"We're not going to have a long march to trial,"said Becnel. "This could all be over in 90 days."
Most of the suits have been filed by commercial fishermen, shrimpers, property owners, seafood processors and tourism-related businesses. Analysts are unsure how much economic activity will be lost as a result of the disaster.
ExxonMobil was hit with a storm of litigation after its 1989 spill that cost the company $500 million in damages claims. That number was revised down through legal challenges from $5 billion.
Experts at the Harte Research Institute for Gulf of Mexico Studies in Corpus Christi estimated that as much as $1.6 billion of annual economic activity and services – including effects on tourism, fishing and even less tangible services like the storm protection provided by wetlands – could be at risk.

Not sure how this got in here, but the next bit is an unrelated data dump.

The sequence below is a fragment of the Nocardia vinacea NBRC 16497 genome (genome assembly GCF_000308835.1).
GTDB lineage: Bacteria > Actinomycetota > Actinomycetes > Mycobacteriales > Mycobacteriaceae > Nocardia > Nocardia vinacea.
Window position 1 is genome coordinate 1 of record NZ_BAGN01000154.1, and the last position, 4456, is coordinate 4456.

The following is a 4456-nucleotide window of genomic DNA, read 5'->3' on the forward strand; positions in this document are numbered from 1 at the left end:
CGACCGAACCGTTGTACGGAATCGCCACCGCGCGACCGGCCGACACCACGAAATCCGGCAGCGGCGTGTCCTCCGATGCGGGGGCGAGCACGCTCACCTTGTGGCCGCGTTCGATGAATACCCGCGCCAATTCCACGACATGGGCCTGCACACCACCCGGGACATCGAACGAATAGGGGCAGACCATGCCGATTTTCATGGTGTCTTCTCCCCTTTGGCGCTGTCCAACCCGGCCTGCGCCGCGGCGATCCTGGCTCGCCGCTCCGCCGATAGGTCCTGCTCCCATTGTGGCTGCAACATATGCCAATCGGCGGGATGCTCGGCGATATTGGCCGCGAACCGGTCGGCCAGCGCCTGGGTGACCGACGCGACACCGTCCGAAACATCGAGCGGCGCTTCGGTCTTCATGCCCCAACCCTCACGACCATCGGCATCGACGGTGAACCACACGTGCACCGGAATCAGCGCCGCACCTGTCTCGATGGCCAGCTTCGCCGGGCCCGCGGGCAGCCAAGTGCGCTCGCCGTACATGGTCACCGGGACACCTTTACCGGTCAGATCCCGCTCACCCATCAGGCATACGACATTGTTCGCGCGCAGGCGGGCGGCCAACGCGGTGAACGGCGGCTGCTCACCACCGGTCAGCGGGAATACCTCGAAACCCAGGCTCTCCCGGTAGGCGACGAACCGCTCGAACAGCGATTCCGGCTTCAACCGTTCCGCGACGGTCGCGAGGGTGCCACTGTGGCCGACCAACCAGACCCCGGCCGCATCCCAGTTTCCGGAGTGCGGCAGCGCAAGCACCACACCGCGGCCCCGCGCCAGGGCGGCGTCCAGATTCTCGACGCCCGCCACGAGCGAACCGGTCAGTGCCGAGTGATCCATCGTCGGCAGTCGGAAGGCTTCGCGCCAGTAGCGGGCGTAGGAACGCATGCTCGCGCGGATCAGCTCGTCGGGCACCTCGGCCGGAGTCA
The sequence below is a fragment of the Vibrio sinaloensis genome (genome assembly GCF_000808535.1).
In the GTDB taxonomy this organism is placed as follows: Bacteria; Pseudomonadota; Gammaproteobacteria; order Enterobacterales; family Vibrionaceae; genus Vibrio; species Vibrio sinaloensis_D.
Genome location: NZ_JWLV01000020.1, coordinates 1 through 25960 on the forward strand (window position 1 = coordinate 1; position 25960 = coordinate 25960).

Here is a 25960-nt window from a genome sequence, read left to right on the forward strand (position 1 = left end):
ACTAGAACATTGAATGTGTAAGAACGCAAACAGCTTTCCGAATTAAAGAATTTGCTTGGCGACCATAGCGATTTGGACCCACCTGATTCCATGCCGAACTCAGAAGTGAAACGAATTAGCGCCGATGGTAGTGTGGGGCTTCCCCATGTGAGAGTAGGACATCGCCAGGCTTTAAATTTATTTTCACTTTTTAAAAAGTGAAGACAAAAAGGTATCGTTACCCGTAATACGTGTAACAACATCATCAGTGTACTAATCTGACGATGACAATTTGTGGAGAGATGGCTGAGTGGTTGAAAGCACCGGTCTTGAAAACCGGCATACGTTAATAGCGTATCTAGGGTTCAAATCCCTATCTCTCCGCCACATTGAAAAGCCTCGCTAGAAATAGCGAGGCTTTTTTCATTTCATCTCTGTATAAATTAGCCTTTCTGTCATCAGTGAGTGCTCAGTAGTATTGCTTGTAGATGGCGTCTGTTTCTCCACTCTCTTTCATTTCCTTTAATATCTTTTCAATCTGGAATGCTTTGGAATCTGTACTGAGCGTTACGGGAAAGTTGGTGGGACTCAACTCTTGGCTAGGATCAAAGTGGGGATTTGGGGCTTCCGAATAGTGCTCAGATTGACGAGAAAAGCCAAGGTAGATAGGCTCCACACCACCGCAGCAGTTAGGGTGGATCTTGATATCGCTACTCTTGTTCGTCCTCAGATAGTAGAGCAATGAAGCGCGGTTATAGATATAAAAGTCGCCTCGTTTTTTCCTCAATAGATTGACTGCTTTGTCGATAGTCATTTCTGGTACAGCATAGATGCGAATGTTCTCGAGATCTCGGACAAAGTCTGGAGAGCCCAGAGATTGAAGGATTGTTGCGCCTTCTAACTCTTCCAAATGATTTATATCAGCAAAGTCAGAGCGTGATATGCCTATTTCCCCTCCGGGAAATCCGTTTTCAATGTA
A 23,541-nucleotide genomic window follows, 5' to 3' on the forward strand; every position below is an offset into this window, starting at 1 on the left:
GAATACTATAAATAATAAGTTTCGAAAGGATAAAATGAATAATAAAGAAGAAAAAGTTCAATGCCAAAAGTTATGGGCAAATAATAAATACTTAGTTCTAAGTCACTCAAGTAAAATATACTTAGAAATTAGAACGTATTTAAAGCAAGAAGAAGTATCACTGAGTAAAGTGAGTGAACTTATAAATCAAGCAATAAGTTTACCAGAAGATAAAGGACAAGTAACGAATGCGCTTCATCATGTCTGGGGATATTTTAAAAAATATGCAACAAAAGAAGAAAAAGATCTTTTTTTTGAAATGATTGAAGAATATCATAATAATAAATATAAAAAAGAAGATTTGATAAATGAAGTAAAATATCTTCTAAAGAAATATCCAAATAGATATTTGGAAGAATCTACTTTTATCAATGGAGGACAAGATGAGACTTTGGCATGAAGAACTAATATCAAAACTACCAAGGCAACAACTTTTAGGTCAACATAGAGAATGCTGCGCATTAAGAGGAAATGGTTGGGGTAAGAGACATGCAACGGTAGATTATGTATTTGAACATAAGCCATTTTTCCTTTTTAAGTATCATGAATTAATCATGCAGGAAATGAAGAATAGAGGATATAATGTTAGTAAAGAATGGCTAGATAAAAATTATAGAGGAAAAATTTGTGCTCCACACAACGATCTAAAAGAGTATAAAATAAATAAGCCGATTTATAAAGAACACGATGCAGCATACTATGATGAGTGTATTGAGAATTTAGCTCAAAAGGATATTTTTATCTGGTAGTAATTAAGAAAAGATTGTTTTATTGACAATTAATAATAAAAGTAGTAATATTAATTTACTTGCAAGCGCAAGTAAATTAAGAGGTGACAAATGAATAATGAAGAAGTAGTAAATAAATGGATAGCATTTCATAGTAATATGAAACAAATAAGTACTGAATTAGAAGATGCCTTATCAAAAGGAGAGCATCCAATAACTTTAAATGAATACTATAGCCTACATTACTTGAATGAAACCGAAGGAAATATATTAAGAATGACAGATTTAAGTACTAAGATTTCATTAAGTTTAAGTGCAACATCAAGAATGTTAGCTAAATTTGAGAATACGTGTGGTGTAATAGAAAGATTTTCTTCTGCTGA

"And that's really only the tip of the iceberg," David Yoskowitz, who holds the endowed chair for socioeconomics at the institute, told the New York Times. "It's still early in the game, and there's a lot of potential downstream impacts, a lot of multiplier impacts."
At least 10 wildlife preserves in Louisiana and Mississippi – which nurture the region's $1.8 billion seafood industry – are at risk, as are billions of dollars in revenue from outdoor recreation, sport fishing, and beach tourism.
Fishing has been shut down in federal waters from the Mississippi River to the Florida Panhandle, leaving boats idle in the middle of the prime spring season. A special season to allow boats to gather shrimp before it got coated in oil closed last Tuesday.